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Sciencecience fiction has always had a love affair with aliens, as far back as the early days of the pulps, with their BEM1 covers and stories such as John W. Campbell’s “Who Goes There?”2 (written as by Don A. Stuart in Astounding Science Fiction, August 1938) and Murray Leinster’s “First Contact” (in Astounding Science Fiction, May 1945).

I don’t recall my age at the time, but I had the misfortune to be home alone on a Saturday afternoon when Invaders from Mars was the featured matinee movie on television. And to tell you the truth, I’ve not watched the movie again since! I’m going strictly by memory here, so bear with me if all the details in this brief recap aren’t completely accurate (though I did look up the characters names on the Internet Movie Database).

As I recall, ten-year-old David MacLean wakes up one morning to a loud noise and bright lights outside. He rushes to his bedroom window in time to see a flying saucer land in the sand dunes just beyond the fence. He tells his father, who goes outside to investigate, but his father doesn’t return home until the following day—and when he does, he behaves differently: moody, sullen, quick to anger. And, David spots an unusual, albeit small, scar on the back of his father’s neck. Soon, the same personality change (and scar) affects his mother, the police chief, and other townspeople. David finally turns to, and confides in, a local doctor, Pat Blake, and she, in turn, confides in a local astronomer, Stuart Kelston. Together, they convince the Army of the danger, and the Army intercedes. The good doctor is captured by the aliens, but she is rescued just before the mind-controlling device is inserted in the back of her neck. At the climax of the film, the Army endeavors to blow up the UFO bunker, as the UFO itself attempts to lift-off. David, Doctor Pat, and others are racing down the hill, away from the UFO and the pending explosion—while the recent events pass before David’s mind’s eye—and then...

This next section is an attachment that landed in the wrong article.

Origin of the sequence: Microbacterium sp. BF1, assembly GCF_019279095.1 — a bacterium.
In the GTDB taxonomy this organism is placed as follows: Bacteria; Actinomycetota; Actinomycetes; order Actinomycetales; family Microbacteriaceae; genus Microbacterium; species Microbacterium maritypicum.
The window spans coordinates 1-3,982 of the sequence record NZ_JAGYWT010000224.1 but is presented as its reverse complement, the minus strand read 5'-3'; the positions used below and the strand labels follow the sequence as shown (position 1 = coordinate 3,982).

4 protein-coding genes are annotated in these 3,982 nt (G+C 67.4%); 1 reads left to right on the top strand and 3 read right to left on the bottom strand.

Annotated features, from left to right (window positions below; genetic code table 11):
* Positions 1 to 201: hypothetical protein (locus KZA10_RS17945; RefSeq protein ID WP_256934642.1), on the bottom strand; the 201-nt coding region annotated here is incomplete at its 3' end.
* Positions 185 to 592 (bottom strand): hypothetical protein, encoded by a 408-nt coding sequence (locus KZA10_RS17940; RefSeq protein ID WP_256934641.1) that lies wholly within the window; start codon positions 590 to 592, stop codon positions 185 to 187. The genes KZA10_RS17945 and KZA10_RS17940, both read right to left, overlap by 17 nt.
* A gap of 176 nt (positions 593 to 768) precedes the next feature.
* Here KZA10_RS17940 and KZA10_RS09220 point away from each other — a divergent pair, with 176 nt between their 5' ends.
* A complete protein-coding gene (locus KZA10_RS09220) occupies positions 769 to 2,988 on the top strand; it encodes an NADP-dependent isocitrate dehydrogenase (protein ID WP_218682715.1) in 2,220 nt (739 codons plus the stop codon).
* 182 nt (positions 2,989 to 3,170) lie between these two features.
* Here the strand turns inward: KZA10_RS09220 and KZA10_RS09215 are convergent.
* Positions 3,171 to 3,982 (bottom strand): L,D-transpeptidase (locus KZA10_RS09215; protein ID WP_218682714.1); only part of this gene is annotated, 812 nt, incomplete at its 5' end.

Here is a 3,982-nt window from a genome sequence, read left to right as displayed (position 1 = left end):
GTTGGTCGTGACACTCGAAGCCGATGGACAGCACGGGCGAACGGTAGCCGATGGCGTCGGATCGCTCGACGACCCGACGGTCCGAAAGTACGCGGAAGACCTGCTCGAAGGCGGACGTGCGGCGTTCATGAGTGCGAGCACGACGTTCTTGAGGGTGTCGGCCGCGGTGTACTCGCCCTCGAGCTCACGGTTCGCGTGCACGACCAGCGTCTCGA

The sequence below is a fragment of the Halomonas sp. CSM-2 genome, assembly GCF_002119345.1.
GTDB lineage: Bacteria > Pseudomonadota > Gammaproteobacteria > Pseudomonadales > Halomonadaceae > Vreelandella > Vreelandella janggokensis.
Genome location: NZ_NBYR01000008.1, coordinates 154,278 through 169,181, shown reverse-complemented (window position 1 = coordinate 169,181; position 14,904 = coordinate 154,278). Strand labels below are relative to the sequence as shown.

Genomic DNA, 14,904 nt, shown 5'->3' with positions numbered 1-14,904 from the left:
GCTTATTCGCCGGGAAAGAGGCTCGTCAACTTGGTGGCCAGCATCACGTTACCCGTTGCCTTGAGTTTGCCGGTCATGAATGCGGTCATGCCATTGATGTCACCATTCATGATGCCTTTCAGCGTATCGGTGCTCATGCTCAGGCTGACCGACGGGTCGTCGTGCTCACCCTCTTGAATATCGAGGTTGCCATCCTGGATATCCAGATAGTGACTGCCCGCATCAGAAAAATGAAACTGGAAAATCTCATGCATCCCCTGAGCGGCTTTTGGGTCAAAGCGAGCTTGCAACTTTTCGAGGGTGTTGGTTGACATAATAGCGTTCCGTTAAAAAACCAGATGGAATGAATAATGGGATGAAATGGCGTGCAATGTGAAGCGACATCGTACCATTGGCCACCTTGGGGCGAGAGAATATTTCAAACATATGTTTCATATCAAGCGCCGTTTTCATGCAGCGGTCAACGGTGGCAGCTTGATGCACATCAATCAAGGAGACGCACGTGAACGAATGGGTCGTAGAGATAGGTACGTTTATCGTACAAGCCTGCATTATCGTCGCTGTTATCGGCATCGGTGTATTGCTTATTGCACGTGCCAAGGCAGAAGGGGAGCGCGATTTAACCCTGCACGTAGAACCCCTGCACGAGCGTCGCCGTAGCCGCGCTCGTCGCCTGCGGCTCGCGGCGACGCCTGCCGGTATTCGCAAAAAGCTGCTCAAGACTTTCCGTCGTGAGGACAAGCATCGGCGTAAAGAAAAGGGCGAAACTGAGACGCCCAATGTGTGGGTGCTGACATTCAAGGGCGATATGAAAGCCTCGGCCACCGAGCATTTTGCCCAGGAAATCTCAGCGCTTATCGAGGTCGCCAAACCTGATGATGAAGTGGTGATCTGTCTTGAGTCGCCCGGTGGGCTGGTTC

David awakes as from a dream, to a loud noise and bright lights outside. He rushes to his bedroom window in time to see a flying saucer land in the sand dunes just beyond the fence.

Whew! That was a creepy ending. Dream becomes reality?—not something I had ever seen in a movie, at least at that point in my young life. I can’t say I had actual nightmares of that movie, but certain images were burned in my mind for many years, particularly the evil-looking alien head with the wriggling tentacles, encased in a large glass bubble, carried by two Martians: green, seven-foot-tall, primitive-looking creatures with insect like eyes. As I said, I haven’t seen Invaders from Mars probably since I was around David’s age, but the images, and feelings, still remain. (I will also admit that I haven’t seen the movie Alien, either, since its original theater run—and a midnight showing at that; but I’ll never shake the image of the alien bursting out of Kane’s [John Hurt] chest.)

For me personally, it’s a love/hate relationship with alien tales: they can freak the bejesus out of me—particularly movies—but I keep coming back for more. Something about the unknown, and the unknown possibilities—and the hope that, just maybe, there really is an ET out there somewhere.

This is why, in 2007, after Nick Gevers and I decided to work together on an original anthology project, I jumped at the prospect of doing Fermi Paradox-themed Is Anybody Out There?3—even though Nick presented me with a number of excellent anthology ideas.